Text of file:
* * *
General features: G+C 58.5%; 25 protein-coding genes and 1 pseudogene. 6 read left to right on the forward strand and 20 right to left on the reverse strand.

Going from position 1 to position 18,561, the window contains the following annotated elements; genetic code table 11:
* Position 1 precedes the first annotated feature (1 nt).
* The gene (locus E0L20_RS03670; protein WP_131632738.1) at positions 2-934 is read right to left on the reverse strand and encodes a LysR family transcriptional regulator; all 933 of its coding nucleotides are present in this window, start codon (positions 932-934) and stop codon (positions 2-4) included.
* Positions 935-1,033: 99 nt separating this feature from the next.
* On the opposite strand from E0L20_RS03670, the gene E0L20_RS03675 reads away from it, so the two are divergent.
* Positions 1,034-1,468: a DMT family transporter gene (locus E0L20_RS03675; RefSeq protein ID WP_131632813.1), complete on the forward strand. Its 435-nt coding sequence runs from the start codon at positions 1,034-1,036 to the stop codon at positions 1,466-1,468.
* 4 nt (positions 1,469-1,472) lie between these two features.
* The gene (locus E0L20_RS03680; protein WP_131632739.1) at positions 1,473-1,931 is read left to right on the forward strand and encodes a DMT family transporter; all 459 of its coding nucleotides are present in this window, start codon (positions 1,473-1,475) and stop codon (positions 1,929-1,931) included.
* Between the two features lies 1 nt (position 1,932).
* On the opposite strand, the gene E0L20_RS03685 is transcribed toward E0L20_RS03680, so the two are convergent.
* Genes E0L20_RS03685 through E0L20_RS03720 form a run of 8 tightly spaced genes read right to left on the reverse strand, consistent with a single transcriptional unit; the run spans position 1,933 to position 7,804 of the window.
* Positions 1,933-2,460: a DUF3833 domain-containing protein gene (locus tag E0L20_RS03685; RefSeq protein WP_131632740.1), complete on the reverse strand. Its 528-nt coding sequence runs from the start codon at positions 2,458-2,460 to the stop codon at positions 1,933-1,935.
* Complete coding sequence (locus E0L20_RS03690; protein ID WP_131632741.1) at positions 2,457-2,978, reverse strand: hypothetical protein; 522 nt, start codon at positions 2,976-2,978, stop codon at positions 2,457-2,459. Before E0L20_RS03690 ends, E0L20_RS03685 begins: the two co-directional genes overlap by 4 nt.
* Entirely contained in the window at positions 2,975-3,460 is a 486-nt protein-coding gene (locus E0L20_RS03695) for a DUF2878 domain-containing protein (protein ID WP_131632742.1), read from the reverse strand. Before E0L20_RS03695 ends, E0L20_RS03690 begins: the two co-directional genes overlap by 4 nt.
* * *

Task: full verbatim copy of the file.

General features: G+C 58.5%; 25 protein-coding genes and 1 pseudogene. 6 read left to right on the forward strand and 20 right to left on the reverse strand.

Going from position 1 to position 18,561, the window contains the following annotated elements; genetic code table 11:
* Position 1 precedes the first annotated feature (1 nt).
* The gene (locus E0L20_RS03670; protein WP_131632738.1) at positions 2-934 is read right to left on the reverse strand and encodes a LysR family transcriptional regulator; all 933 of its coding nucleotides are present in this window, start codon (positions 932-934) and stop codon (positions 2-4) included.
* Positions 935-1,033: 99 nt separating this feature from the next.
* On the opposite strand from E0L20_RS03670, the gene E0L20_RS03675 reads away from it, so the two are divergent.
* Positions 1,034-1,468: a DMT family transporter gene (locus E0L20_RS03675; RefSeq protein ID WP_131632813.1), complete on the forward strand. Its 435-nt coding sequence runs from the start codon at positions 1,034-1,036 to the stop codon at positions 1,466-1,468.
* 4 nt (positions 1,469-1,472) lie between these two features.
* The gene (locus E0L20_RS03680; protein WP_131632739.1) at positions 1,473-1,931 is read left to right on the forward strand and encodes a DMT family transporter; all 459 of its coding nucleotides are present in this window, start codon (positions 1,473-1,475) and stop codon (positions 1,929-1,931) included.
* Between the two features lies 1 nt (position 1,932).
* On the opposite strand, the gene E0L20_RS03685 is transcribed toward E0L20_RS03680, so the two are convergent.
* Genes E0L20_RS03685 through E0L20_RS03720 form a run of 8 tightly spaced genes read right to left on the reverse strand, consistent with a single transcriptional unit; the run spans position 1,933 to position 7,804 of the window.
* Positions 1,933-2,460: a DUF3833 domain-containing protein gene (locus tag E0L20_RS03685; RefSeq protein WP_131632740.1), complete on the reverse strand. Its 528-nt coding sequence runs from the start codon at positions 2,458-2,460 to the stop codon at positions 1,933-1,935.
* Complete coding sequence (locus E0L20_RS03690; protein ID WP_131632741.1) at positions 2,457-2,978, reverse strand: hypothetical protein; 522 nt, start codon at positions 2,976-2,978, stop codon at positions 2,457-2,459. Before E0L20_RS03690 ends, E0L20_RS03685 begins: the two co-directional genes overlap by 4 nt.
* Entirely contained in the window at positions 2,975-3,460 is a 486-nt protein-coding gene (locus E0L20_RS03695) for a DUF2878 domain-containing protein (protein ID WP_131632742.1), read from the reverse strand. Before E0L20_RS03695 ends, E0L20_RS03690 begins: the two co-directional genes overlap by 4 nt.